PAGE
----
Mother I Make Up

Mother I Make Up

by Alina Stefanescu

1

Their little girl toes grip the old wooden beam. My heart wobbles, stammers, trips a little, seeking balance. They might fall. They might break a leg. Anxiety splinters into epsom salt soaks, unsterilized tweezers, infected entry wounds. I know what I know about knowing. Motherhood is a literary device used to kill a likable heroine.

2

The balance beam is not the worst scenario. The worst follows their reckless laughter through the game of tag they keep playing as they tumble off the side of a cliff. And I am the mother, a stone statue, frozen by knowledge, unable to stop them. Imagining thirty seconds of flight before the interminable splat. Motherhood is this Grimm bro finale.

3

At least four times a week, I wake up after visiting the Amsterdam hotel room where Mom died in her sleep. I never know which night it will be. Which morning comes next. I wake from her smile smelling breakfast. Feeling coffee. Hearing my partner’s grizzled promise you were just dreaming. Did I dream the death? Are we going to her house for dinner? Where is my mother?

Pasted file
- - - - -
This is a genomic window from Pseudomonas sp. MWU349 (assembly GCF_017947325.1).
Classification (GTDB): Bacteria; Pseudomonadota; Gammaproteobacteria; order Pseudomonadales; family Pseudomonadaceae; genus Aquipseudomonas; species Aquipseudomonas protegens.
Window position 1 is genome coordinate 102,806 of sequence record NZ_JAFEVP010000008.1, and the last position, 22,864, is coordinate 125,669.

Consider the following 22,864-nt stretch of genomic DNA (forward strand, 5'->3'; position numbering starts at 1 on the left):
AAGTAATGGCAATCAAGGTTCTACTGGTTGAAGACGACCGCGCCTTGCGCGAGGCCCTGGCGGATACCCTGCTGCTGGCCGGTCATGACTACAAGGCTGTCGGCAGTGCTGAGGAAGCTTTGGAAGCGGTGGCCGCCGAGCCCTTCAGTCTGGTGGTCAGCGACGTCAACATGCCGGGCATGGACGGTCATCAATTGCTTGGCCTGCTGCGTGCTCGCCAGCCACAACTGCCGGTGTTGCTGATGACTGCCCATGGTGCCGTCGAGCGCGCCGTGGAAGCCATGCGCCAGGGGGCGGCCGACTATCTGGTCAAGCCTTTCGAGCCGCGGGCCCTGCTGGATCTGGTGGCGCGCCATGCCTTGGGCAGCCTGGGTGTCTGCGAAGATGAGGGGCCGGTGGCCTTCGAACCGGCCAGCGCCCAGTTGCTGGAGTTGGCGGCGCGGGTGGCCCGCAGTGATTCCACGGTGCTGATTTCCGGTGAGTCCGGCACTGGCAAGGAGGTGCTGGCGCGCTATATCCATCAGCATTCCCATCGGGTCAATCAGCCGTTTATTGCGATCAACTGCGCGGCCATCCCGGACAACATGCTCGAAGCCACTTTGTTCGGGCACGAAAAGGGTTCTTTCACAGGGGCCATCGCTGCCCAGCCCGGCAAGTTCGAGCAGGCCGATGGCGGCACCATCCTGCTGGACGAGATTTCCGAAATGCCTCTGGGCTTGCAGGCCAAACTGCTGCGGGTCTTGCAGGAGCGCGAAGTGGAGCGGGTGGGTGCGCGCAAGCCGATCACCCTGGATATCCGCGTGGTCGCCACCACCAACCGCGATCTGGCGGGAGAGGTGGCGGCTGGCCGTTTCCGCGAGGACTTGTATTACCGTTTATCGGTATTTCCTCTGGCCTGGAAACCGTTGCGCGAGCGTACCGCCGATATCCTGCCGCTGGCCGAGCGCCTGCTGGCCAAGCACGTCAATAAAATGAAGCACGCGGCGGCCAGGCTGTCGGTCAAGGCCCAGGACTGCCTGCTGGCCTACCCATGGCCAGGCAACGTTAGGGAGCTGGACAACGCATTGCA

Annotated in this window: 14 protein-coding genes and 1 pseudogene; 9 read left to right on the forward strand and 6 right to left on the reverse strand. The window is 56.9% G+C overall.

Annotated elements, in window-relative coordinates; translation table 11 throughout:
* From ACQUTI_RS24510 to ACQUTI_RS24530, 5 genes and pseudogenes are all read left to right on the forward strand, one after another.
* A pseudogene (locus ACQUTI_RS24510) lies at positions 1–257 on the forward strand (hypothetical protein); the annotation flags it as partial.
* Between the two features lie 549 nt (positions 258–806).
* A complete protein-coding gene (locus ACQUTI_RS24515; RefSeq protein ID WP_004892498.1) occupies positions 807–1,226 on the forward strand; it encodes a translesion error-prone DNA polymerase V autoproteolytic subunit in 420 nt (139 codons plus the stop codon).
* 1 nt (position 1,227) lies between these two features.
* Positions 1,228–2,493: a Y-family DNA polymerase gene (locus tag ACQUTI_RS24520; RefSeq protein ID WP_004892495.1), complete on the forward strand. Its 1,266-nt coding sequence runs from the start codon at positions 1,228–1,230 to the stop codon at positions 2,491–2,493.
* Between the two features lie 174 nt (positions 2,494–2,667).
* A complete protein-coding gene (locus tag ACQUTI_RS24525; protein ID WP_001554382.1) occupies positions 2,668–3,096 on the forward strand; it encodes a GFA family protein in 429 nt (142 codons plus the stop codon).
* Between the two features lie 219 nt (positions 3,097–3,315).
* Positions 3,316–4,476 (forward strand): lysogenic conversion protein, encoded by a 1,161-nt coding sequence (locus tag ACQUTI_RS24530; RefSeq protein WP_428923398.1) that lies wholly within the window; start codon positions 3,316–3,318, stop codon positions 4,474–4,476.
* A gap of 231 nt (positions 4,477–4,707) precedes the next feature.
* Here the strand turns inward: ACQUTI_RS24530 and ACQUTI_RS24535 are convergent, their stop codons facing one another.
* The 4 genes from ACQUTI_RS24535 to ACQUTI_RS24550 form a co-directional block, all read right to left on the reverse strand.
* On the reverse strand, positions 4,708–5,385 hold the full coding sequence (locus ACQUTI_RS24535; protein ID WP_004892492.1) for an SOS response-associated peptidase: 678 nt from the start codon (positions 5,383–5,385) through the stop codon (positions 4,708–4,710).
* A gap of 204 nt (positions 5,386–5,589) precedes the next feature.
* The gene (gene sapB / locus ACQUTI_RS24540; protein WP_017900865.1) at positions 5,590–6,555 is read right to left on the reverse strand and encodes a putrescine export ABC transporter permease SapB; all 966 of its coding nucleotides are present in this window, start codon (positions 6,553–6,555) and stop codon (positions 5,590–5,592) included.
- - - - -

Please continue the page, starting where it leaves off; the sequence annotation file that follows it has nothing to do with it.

4

Speaking of Grimm, we’re going to have to flea-bomb the house. Thanks to Pinka. The kids cry, pull his sweater, beg daddy not to bomb the house, not to hurt the dog. We promise to discuss it at dinner before making a decision.

5

He didn’t want a dog. Pets are too much work. When pets die, it’s hard on the kids.

6

The coroner swore Mom died in her sleep never knowing what happened. I can’t believe my mother, the doctor who knew everything, died dumb.

7

Enter the mother I make          up. On those days when I kill off her unknowing version, it is easy to invent a  woman cooking sarmale. It is fun to create a mama hovering stove-side, stirring nursery rhyme porridge. Love is writing a story that kills her from recipes she forgot to pen on index cards. This mother I adore, this mother I’ve lost, this mother I keep making up.

8

Romanians say fleas serve an important purpose in the ecology of living. Fleas whisper true stories to Bucharest’s homeless dogs, who then carry these legends from house to house, keeping history alive. Fleas leap from fur to fur and warm our hearths. I rise from the dinner table and stand against the bombing, protest the end of the story, tell my family we must spare the fleas to keep her alive.

About the author

Alina Stefanescu

Alina Stefanescu was born in Romania and lives in Alabama. Find her poems and prose in recent issues of Juked, DIAGRAM, New South, Mantis, VOLT, Cloudbank, New Orleans Review Online, and others. Her debut fiction collection, 'Every Mask I Tried On', won the 2016 Brighthorse Books Prize and is available from Brighthorse Books in May 2018. She serves as Poetry Editor for Pidgeonholes and President of the Alabama State Poetry Society. More arcana online at www.alinastefanescu.com or @aliner.